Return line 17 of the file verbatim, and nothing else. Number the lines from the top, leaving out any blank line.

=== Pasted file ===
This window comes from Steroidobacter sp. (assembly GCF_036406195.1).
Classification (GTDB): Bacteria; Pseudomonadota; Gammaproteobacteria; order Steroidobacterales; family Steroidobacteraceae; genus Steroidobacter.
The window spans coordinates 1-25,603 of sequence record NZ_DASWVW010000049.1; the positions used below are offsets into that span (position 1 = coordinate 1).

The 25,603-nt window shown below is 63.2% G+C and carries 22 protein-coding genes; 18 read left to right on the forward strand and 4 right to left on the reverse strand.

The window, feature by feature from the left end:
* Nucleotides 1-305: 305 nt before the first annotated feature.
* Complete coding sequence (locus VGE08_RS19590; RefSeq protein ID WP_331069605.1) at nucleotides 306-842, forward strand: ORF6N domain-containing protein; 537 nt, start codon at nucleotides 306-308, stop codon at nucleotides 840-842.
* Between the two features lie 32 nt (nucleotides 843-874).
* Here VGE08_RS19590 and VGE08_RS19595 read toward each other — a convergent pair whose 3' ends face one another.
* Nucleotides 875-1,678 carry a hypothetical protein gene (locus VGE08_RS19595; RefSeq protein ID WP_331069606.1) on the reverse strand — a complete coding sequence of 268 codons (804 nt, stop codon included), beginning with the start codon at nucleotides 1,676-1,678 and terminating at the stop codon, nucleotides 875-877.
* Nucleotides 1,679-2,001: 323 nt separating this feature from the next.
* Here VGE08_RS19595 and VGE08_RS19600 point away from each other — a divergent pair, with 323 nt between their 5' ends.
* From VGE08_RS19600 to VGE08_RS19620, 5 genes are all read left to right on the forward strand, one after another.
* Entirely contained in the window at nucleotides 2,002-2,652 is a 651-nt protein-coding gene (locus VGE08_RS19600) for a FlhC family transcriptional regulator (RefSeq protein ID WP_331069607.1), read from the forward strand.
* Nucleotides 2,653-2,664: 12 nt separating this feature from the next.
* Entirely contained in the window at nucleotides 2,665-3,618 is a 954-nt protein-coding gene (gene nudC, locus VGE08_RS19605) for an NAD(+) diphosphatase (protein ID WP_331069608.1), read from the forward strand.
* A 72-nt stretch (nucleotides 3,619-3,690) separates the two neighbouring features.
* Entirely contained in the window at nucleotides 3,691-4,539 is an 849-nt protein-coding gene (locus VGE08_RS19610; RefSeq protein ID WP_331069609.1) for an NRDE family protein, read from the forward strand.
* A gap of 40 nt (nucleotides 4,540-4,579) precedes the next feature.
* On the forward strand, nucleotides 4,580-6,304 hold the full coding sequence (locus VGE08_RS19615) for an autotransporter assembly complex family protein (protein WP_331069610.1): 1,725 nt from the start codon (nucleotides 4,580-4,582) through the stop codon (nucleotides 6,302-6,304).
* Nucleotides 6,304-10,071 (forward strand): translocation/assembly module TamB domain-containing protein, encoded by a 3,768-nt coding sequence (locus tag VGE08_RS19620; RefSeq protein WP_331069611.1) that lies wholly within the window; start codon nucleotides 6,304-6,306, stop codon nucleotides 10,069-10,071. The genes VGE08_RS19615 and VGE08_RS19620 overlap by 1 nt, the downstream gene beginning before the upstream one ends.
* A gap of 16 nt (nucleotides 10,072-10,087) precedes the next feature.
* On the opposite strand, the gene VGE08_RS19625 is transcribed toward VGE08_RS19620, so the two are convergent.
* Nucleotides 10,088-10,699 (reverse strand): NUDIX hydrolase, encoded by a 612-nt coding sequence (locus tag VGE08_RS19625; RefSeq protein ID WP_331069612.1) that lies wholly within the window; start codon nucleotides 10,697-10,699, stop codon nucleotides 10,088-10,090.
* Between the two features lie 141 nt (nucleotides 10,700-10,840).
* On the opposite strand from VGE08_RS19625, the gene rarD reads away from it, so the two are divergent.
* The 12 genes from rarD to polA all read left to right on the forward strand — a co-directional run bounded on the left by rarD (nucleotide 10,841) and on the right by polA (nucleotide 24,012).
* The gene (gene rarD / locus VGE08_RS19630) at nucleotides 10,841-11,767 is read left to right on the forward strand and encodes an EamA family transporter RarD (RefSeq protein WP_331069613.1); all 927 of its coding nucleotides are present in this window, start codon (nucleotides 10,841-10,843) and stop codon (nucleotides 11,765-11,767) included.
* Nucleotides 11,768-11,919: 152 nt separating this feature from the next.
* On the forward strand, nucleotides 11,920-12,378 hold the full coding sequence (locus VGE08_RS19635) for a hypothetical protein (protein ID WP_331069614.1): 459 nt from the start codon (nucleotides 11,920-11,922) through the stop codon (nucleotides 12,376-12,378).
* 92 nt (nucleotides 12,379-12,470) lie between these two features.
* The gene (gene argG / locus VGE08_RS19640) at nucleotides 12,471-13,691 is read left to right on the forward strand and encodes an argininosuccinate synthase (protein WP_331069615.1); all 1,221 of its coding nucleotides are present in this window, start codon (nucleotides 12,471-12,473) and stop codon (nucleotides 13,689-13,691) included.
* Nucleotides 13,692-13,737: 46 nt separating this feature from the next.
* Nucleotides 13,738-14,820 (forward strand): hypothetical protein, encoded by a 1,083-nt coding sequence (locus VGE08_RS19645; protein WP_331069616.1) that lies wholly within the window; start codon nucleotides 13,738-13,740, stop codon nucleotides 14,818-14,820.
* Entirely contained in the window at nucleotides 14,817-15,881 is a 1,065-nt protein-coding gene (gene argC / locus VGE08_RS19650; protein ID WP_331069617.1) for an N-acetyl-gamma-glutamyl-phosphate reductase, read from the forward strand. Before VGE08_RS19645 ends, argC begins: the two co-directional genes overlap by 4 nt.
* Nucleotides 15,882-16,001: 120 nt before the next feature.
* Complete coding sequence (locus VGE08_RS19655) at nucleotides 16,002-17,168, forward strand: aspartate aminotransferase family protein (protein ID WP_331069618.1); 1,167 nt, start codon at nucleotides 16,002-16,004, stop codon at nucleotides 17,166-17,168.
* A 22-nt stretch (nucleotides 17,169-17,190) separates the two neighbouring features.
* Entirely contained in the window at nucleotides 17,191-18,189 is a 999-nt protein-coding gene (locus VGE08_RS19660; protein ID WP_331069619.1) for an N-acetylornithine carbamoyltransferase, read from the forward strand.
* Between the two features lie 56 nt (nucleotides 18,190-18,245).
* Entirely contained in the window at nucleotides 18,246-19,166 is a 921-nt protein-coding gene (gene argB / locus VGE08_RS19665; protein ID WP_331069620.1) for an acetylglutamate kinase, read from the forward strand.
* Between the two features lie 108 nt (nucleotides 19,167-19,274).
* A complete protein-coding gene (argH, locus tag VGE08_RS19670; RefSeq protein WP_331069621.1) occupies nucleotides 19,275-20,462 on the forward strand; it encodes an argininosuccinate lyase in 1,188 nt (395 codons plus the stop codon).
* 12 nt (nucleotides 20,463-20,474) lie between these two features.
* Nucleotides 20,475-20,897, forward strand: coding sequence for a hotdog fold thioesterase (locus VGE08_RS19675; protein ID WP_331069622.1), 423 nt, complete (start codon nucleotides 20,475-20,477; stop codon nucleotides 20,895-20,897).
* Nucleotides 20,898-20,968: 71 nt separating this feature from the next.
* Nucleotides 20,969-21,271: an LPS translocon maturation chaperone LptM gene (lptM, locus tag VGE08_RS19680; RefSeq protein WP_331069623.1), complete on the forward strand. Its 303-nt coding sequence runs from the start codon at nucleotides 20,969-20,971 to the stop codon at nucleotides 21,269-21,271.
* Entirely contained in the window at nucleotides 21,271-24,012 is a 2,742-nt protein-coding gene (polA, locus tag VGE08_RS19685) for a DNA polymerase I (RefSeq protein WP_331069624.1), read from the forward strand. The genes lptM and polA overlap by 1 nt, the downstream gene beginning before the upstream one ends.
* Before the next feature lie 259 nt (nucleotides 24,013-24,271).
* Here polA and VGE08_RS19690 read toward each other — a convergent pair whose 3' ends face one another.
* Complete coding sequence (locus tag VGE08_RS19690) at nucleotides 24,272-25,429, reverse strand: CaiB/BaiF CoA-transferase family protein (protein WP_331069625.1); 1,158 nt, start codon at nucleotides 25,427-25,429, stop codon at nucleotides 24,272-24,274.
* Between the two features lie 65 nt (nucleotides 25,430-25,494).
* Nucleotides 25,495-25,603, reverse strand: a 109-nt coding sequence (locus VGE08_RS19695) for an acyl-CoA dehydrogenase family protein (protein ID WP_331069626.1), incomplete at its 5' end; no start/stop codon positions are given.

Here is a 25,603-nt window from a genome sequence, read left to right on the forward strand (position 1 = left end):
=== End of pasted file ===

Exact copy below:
* A 72-nt stretch (nucleotides 3,619-3,690) separates the two neighbouring features.